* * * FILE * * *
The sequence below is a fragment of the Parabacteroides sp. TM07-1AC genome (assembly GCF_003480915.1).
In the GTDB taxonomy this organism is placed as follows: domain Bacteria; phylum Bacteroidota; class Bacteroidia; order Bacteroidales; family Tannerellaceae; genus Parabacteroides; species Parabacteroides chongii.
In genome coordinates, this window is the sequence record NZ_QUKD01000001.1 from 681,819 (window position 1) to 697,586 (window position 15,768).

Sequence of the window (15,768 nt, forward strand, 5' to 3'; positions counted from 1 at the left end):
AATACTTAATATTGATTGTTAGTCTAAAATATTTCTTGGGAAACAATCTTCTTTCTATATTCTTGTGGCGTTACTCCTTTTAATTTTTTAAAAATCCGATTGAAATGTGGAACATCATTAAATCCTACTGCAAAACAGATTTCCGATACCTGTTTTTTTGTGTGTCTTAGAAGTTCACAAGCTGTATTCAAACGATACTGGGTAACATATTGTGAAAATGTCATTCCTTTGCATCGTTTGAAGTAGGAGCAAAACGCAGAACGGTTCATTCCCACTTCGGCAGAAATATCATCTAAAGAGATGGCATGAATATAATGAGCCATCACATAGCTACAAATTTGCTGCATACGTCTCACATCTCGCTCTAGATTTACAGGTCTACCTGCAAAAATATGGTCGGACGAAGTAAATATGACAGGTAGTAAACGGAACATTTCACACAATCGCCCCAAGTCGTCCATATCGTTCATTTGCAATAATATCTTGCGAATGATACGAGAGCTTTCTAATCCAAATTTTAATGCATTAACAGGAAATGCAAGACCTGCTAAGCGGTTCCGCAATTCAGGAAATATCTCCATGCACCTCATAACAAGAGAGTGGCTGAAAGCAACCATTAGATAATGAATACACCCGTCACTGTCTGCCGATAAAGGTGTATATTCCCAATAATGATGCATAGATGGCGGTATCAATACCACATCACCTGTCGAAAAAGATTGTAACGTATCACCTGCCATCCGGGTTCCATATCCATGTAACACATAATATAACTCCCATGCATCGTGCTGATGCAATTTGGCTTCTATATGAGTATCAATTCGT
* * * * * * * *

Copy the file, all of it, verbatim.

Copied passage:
The sequence below is a fragment of the Parabacteroides sp. TM07-1AC genome (assembly GCF_003480915.1).
In the GTDB taxonomy this organism is placed as follows: domain Bacteria; phylum Bacteroidota; class Bacteroidia; order Bacteroidales; family Tannerellaceae; genus Parabacteroides; species Parabacteroides chongii.
In genome coordinates, this window is the sequence record NZ_QUKD01000001.1 from 681,819 (window position 1) to 697,586 (window position 15,768).

Sequence of the window (15,768 nt, forward strand, 5' to 3'; positions counted from 1 at the left end):
AATACTTAATATTGATTGTTAGTCTAAAATATTTCTTGGGAAACAATCTTCTTTCTATATTCTTGTGGCGTTACTCCTTTTAATTTTTTAAAAATCCGATTGAAATGTGGAACATCATTAAATCCTACTGCAAAACAGATTTCCGATACCTGTTTTTTTGTGTGTCTTAGAAGTTCACAAGCTGTATTCAAACGATACTGGGTAACATATTGTGAAAATGTCATTCCTTTGCATCGTTTGAAGTAGGAGCAAAACGCAGAACGGTTCATTCCCACTTCGGCAGAAATATCATCTAAAGAGATGGCATGAATATAATGAGCCATCACATAGCTACAAATTTGCTGCATACGTCTCACATCTCGCTCTAGATTTACAGGTCTACCTGCAAAAATATGGTCGGACGAAGTAAATATGACAGGTAGTAAACGGAACATTTCACACAATCGCCCCAAGTCGTCCATATCGTTCATTTGCAATAATATCTTGCGAATGATACGAGAGCTTTCTAATCCAAATTTTAATGCATTAACAGGAAATGCAAGACCTGCTAAGCGGTTCCGCAATTCAGGAAATATCTCCATGCACCTCATAACAAGAGAGTGGCTGAAAGCAACCATTAGATAATGAATACACCCGTCACTGTCTGCCGATAAAGGTGTATATTCCCAATAATGATGCATAGATGGCGGTATCAATACCACATCACCTGTCGAAAAAGATTGTAACGTATCACCTGCCATCCGGGTTCCATATCCATGTAACACATAATATAACTCCCATGCATCGTGCTGATGCAATTTGGCTTCTATATGAGTATCAATTCGT